With a mop of shaggy blonde curls and clipped British tones, Robinson runs her foundation with Farrah Fawcett charisma and Princess Diana diplomacy. She divides her time between Hong Kong and Chengdu, where she regularly plays host to wealthy donors. Support has come from a number of Australian celebrities, including entertainer Olivia Newton-John and chef Simon Bryant.
Robinson’s main passion is the moon bear. Her live-in quarters at the China Bear Rescue Centre in Chengdu are cheerfully decorated with all manner of ursine paraphernalia: stuffed bears, bears on cushions, bear posters, bear books, bear figurines.
The treatment of the moon bear in China is particularly distasteful. Farmed for their bile, the bears are kept in tiny individual cages and “milked” once or twice a day. In traditional Chinese medicine this bile is believed to improve eyesight, protect the liver, prevent gallstones and reduce inflammation but a growing number of traditional doctors assert that synthetic products, or even herbs, are a better alternative.
In the past, bears have worn 10-kilogram metal jackets to stop them from removing the rubber milking pipes fitted into their abdomen. Now, a more “humane” treatment is in place: a hole or fistula is created in the bear’s abdomen to enable bile to drip freely from the gall bladder into a bowl placed beneath their cage. Bears may be milked for bile for a year or two. In some horrific cases bears have been milked for up to 30 years – the better part of their life expectancy.
Monica Bando, the experienced vet director at the China Bear Rescue Centre, breaks down as she explains how a section of the small intestine is removed to create the fistula. “I’m sorry, it’s a very emotionally charged issue,” says Bando, a vet of Japanese-Norwegian heritage who has worked around the world. “You’re removing otherwise healthy intestines in an otherwise healthy bear to create an extraction site for no other purpose than to harvest bile, which is not necessary. It’s a huge cruelty.”
Official figures put the number of bear farms at 68, but the real number could be well over to 100. As many as 10,000 bears are suspected of being held in farms in China, though there are fewer than 16,000 left in the wild. The larger farms hold as many as 2000 or 3000 bears.
Incredibly, in March, “bear farming” was the second most Googled phrase in China, behind only Jeremy Lin, the Asian-American basketball star. This awareness is largely thanks to the work of Shenzhen investigative journalist Xiong Jun Hui. Her undercover documentary on bear farming was posted online in February and was watched by over 1.3 million people within days of its release.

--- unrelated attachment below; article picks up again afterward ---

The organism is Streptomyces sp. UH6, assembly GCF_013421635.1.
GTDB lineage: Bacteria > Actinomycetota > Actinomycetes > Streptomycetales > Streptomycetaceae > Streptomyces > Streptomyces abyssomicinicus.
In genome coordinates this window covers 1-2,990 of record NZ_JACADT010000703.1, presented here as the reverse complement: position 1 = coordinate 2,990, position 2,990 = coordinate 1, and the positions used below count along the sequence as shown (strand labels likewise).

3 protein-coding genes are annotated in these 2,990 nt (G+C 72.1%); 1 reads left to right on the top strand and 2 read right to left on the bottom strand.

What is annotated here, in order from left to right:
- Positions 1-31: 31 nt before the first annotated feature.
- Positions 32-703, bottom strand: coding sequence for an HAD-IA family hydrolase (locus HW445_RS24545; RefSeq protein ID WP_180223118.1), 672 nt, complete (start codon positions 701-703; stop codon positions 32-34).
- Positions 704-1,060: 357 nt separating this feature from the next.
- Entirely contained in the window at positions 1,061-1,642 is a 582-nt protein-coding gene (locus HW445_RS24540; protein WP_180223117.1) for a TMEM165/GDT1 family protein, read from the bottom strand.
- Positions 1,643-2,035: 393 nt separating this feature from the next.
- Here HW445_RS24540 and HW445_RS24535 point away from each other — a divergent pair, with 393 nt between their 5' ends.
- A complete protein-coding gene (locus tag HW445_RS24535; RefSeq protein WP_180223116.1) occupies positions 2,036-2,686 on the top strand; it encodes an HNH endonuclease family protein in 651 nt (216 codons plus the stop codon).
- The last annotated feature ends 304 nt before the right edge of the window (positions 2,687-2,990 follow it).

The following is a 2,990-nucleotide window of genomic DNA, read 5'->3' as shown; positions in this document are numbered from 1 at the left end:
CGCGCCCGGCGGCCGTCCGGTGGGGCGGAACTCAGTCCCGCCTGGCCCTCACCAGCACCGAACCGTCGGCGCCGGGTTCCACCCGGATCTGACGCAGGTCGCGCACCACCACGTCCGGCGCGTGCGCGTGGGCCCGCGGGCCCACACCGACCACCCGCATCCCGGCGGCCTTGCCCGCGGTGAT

To film the stomach-turning treatment of the bears, Xiong Jun Hui posed first as a tourist, then later as a bear-bile buyer, using hidden cameras. “It was very risky, but it was worth it,” she says. “I was surprised not only because there were so many hits, but also because of the feedback from the people. They are thinking about whether the development of the economy should be at the cost of animal welfare.”
Officially, the Chinese government is “working towards” ending bear farming. Yet every year the China Bear Rescue Centre takes in more bears. Many are missing paws or limbs, either because they have been illegally trapped in the wild, or because their paws have been removed and sold on the black market, to be used for medicine or prepared as a delicacy.
Many bears kept at the centre have spent decades in captivity, and many have large liver cancers due to the stress placed on their bodies. It’s an issue that has Jill Robinson close to tears. “We’ve been on this since the first day I walked into a bear farm in 1993,” she says. “We have the agreement [with the Chinese government] to ‘work towards’ the final elimination of bear farming but it’s just too open-ended. ‘Working towards’ could mean anything – months, years or decades.”
Despite her frustration, Robinson believes real, and rapid, progress is at last being made. “I was getting very despondent a few years ago,” she admits. “But it’s turned around so dramatically in the past few years. At last everything that we’ve put into the movement is showing benefits.”